You know that nervous feeling just before your’e about to sell your design ideas to your clients?
It’s because you know they’re going to ask why, and you’re going to have to think up some sort of explanation. And you’re going to stutter through it with meaningless phrases: “It works because of balance” “I think this is the way to go.”
Why not instead enter the meeting with a solid argument in your back hand. To truly convince a client, nothing beats a lucid, coherent argument based on actual evidence. You may be a designer, but when it comes to pitching an idea, you have to act like a salesman.
Here are four techniques for making a good convincing sale.
Sometimes, your client is trying to tell you things they don’t know how to express themselves. Your role as a designer is to pick through the subtle ties and pull out the truths they’re not being explicit about. Before you can make a valid case for any kind of solution, you need to know what the problem is. And that means listening.
Listening helps you determine what the constraints of a project really is, what the client’s concerns are. It helps you see whether or not you’ve already got the right argument in hand or if it needs looking at again.
It also helps put your client into a mindset. Repeating what you’ve heard back to the client you’re listening to is the No. 1 way to make a client feel they are being heard to the ideas you’re about to show. It shows that your forthcoming recommendations will be tightly relevant to the client’s needs.
A good designer should ask questions—about the business, they’re concerns, they’re needs, they’re prior decisions, they’re team and goals. A great designer wants to see the whole picture.
They ask questions because they’re really curious. They ask questions because the answers can help them see what they’re getting into. They ask questions because they want to work toward a vision they can use to make good design decision. Asking questions lets them do that.
Asking questions lets a designer form a coherent debate. Asking is as important as listening. It’s actually part of listening. Asking means dragging more information out into the spotlight.
Next time you walk into an interview, ask questions. Next time you need to make an informed decision ask questions. Next time you need to fend off a bad idea, someone’s bias, your own bias, ask questions.
A client asked me to add “click here” to a link. They were worried users wouldn’t know what I meant for them to click—the link was a question like “Forgot password?” I explained the reasons for not including “Click here.”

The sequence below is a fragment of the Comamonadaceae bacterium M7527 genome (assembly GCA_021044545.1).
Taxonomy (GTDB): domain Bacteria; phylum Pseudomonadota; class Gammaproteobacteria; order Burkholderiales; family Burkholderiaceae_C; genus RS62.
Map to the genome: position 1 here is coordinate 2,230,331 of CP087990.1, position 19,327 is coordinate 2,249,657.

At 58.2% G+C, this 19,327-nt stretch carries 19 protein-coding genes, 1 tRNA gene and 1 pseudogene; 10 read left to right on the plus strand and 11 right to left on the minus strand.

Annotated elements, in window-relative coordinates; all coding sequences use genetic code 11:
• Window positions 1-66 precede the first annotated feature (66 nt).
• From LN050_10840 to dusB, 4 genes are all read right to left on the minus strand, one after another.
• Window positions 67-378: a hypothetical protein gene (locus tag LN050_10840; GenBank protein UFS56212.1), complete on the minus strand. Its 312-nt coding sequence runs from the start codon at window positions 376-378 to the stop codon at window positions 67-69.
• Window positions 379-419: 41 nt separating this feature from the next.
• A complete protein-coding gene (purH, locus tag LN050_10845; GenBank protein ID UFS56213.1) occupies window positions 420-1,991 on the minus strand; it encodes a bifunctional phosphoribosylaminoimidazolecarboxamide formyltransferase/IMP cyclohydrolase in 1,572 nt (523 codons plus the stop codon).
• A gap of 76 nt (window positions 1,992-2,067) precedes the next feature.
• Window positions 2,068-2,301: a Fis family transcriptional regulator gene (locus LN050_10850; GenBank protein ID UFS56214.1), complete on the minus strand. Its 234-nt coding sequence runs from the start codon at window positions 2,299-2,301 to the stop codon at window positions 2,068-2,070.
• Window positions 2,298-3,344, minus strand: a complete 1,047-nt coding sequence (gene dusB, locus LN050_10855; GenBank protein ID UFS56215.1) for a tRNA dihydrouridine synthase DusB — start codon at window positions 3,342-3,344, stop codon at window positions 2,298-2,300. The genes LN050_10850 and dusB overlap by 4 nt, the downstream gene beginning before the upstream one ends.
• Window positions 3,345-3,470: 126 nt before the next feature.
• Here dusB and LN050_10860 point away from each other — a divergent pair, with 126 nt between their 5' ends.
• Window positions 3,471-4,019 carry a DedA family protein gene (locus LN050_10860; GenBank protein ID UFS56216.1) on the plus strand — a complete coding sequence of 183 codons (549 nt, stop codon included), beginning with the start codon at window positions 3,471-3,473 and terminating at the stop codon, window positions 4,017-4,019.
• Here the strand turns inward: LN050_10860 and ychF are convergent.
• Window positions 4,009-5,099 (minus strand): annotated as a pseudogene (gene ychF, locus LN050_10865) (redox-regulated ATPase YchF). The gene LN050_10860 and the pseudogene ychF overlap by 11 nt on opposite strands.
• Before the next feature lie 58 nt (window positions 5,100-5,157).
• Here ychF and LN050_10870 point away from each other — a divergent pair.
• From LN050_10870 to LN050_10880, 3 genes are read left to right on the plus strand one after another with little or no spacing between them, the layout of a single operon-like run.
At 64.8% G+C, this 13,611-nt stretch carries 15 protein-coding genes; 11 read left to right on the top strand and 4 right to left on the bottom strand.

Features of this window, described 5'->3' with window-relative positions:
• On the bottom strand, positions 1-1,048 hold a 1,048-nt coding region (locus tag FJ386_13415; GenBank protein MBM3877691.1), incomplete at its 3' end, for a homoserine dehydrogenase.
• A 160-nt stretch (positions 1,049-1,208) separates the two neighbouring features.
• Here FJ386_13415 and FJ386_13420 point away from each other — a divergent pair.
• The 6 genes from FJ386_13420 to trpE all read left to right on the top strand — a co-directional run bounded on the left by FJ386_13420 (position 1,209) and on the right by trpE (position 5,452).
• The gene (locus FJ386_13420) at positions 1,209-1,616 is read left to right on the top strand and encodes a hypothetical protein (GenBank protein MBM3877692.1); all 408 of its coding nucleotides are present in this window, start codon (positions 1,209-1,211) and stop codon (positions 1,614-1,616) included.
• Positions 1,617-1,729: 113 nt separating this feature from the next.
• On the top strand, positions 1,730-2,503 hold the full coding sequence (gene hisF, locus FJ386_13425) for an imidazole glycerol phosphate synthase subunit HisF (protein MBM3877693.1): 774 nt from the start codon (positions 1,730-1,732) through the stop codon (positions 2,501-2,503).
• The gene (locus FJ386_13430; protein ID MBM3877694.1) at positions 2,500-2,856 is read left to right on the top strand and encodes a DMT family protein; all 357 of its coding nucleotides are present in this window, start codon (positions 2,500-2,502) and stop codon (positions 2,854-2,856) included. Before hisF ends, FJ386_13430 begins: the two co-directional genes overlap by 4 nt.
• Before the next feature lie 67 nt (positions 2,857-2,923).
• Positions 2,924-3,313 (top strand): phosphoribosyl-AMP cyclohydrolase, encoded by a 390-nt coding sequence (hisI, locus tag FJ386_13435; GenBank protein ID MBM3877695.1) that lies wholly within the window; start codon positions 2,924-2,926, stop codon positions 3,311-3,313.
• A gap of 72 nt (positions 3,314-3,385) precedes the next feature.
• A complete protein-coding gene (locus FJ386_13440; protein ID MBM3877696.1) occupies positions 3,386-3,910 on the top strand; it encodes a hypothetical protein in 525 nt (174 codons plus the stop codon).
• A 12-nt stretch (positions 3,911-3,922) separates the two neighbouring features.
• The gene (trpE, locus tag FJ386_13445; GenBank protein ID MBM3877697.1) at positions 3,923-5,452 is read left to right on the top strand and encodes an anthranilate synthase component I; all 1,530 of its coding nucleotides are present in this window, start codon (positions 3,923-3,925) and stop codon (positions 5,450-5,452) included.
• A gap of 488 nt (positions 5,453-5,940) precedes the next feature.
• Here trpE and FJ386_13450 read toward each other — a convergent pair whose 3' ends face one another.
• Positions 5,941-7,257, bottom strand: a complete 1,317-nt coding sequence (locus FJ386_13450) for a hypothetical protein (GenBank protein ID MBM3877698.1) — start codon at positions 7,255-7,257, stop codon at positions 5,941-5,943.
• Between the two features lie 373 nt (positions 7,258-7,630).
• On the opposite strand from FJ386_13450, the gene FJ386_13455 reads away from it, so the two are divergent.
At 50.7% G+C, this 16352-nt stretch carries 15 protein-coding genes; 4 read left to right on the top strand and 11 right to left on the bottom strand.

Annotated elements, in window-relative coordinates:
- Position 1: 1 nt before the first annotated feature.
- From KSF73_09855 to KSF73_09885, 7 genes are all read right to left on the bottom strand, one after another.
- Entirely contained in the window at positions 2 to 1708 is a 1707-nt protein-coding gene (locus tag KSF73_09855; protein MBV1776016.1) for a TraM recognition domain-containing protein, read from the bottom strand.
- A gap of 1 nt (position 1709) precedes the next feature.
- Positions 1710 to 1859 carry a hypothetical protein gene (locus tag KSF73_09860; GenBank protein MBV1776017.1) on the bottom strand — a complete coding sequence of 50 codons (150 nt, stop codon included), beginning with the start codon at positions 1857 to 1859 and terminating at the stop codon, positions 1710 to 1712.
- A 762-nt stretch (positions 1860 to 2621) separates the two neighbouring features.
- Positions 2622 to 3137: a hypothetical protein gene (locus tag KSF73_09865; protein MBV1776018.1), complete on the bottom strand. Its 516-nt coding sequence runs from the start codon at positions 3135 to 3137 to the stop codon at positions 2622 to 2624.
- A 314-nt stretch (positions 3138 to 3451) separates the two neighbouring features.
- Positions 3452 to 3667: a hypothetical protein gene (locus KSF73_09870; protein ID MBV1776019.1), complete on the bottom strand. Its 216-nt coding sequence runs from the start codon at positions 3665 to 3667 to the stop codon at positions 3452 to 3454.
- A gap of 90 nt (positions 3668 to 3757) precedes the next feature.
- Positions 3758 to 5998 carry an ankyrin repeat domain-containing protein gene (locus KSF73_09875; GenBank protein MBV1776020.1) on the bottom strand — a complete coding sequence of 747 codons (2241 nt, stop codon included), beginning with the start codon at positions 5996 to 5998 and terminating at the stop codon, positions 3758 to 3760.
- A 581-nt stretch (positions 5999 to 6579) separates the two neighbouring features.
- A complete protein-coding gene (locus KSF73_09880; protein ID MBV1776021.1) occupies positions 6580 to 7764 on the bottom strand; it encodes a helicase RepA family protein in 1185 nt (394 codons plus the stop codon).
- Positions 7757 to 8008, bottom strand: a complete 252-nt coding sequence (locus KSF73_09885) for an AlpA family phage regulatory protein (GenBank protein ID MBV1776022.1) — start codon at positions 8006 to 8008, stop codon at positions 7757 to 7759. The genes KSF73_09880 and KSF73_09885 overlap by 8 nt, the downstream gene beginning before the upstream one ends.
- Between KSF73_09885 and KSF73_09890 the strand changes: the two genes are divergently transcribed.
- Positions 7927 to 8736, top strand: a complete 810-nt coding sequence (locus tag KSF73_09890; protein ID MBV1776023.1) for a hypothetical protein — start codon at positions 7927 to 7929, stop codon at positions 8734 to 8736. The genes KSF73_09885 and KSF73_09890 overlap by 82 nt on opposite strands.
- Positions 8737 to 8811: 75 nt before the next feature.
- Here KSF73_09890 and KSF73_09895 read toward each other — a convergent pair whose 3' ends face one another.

We all know it takes time to explain things like this. That email took 15 minutes to write.
But it’s worth it. It buys you respect, and it shows your client respect. What they hear is that you care enough to explain your rationale. It also demonstrates that you have a rationale for everything you do. It can build trust.
Educating your clients and co-workers and stakeholders with every recommendation you make has effective effects:
- It guarantees you have a reason for your recommendation.
- It gives everyone a good reason for the recommendation.
- It has a long-term effect: It teaches clients to think about design. To think like a designer. To think like a consumer. It teaches them that every decision has an impact on a user’s experience and therefore should be considered. Do this well, and over time you won’t need to form an argument for your reasoning.
If you can present your case and do it at the start, you won’t need to argue. Your narrative will address every concern before it comes up.
It helps to apply an essay-style structure to your presentation. When you’re presenting design work to someone, that essay can be helpful. It’s a template. Its tells a story.
Here’s one tip for how to keep an audience captive while you’re making your rationale.
A lot of times, your audience, especially smaller ones will want to ask questions during the presentation. This is fine if it’s a minor question with a quick answer. There is no quicker way to derail your argument than to let something like this distract you and leave everyone forgetting what you were hoping to achieve.
The tip is simple: Ask your customers to hold their questions until the end of the presentation.
In many examples, especially if you’ve anticipated their concerns, you’ll have already answered most of the big questions. This doesn’t mean you’re done. It’s practically a guarantee that someone will ask you something you haven’t yet thought of. This is why the questions are at the end.
If you let these things throw you off track in the middle of a presentation, you may never answer the other important questions. If your meeting is an hour, leave 5-10 minutes at the end for questions.
Whatever the case, leave some time. Questions are the only way you’ll know what you’ve missed.
In Summary: It can always be a tough sell to convince your’e client your reasons for why you design a project the way you do. Steve Jobs put it so well “The customer is always right was told by the customer”. People don’t know what they want, you need to show them. Believe in what you do and why you do it. Remember customers come to you because they can’t do it themselves.